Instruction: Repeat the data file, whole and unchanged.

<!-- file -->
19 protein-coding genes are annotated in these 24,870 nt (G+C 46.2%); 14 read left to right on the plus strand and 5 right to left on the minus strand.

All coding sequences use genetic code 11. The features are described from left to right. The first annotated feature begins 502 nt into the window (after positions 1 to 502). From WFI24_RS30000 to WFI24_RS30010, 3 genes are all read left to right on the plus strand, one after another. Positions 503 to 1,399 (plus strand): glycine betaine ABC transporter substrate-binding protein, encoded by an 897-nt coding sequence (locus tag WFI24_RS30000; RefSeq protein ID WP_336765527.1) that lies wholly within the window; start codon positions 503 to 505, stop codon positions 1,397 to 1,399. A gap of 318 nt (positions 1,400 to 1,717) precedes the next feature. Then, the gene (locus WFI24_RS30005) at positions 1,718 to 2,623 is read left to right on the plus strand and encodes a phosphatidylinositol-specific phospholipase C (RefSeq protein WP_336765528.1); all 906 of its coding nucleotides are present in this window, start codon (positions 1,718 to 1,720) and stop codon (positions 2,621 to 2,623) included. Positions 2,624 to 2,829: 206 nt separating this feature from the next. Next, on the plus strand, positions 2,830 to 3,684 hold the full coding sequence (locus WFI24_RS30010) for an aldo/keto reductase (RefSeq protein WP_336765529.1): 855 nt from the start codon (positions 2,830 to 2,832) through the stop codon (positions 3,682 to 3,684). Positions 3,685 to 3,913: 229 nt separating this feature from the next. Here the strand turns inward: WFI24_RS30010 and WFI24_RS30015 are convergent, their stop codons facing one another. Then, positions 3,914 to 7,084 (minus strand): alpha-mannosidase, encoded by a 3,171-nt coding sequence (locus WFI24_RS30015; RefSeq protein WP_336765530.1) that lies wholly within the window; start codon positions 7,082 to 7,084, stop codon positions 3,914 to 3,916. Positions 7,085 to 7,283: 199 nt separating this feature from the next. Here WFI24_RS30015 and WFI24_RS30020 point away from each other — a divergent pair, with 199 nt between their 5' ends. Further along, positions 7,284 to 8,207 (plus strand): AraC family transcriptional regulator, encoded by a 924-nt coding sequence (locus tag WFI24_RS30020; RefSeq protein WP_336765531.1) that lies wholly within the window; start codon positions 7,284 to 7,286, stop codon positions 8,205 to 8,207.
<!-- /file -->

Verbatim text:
19 protein-coding genes are annotated in these 24,870 nt (G+C 46.2%); 14 read left to right on the plus strand and 5 right to left on the minus strand.

All coding sequences use genetic code 11. The features are described from left to right. The first annotated feature begins 502 nt into the window (after positions 1 to 502). From WFI24_RS30000 to WFI24_RS30010, 3 genes are all read left to right on the plus strand, one after another. Positions 503 to 1,399 (plus strand): glycine betaine ABC transporter substrate-binding protein, encoded by an 897-nt coding sequence (locus tag WFI24_RS30000; RefSeq protein ID WP_336765527.1) that lies wholly within the window; start codon positions 503 to 505, stop codon positions 1,397 to 1,399. A gap of 318 nt (positions 1,400 to 1,717) precedes the next feature. Then, the gene (locus WFI24_RS30005) at positions 1,718 to 2,623 is read left to right on the plus strand and encodes a phosphatidylinositol-specific phospholipase C (RefSeq protein WP_336765528.1); all 906 of its coding nucleotides are present in this window, start codon (positions 1,718 to 1,720) and stop codon (positions 2,621 to 2,623) included. Positions 2,624 to 2,829: 206 nt separating this feature from the next. Next, on the plus strand, positions 2,830 to 3,684 hold the full coding sequence (locus WFI24_RS30010) for an aldo/keto reductase (RefSeq protein WP_336765529.1): 855 nt from the start codon (positions 2,830 to 2,832) through the stop codon (positions 3,682 to 3,684). Positions 3,685 to 3,913: 229 nt separating this feature from the next. Here the strand turns inward: WFI24_RS30010 and WFI24_RS30015 are convergent, their stop codons facing one another. Then, positions 3,914 to 7,084 (minus strand): alpha-mannosidase, encoded by a 3,171-nt coding sequence (locus WFI24_RS30015; RefSeq protein WP_336765530.1) that lies wholly within the window; start codon positions 7,082 to 7,084, stop codon positions 3,914 to 3,916. Positions 7,085 to 7,283: 199 nt separating this feature from the next. Here WFI24_RS30015 and WFI24_RS30020 point away from each other — a divergent pair, with 199 nt between their 5' ends. Further along, positions 7,284 to 8,207 (plus strand): AraC family transcriptional regulator, encoded by a 924-nt coding sequence (locus tag WFI24_RS30020; RefSeq protein WP_336765531.1) that lies wholly within the window; start codon positions 7,284 to 7,286, stop codon positions 8,205 to 8,207.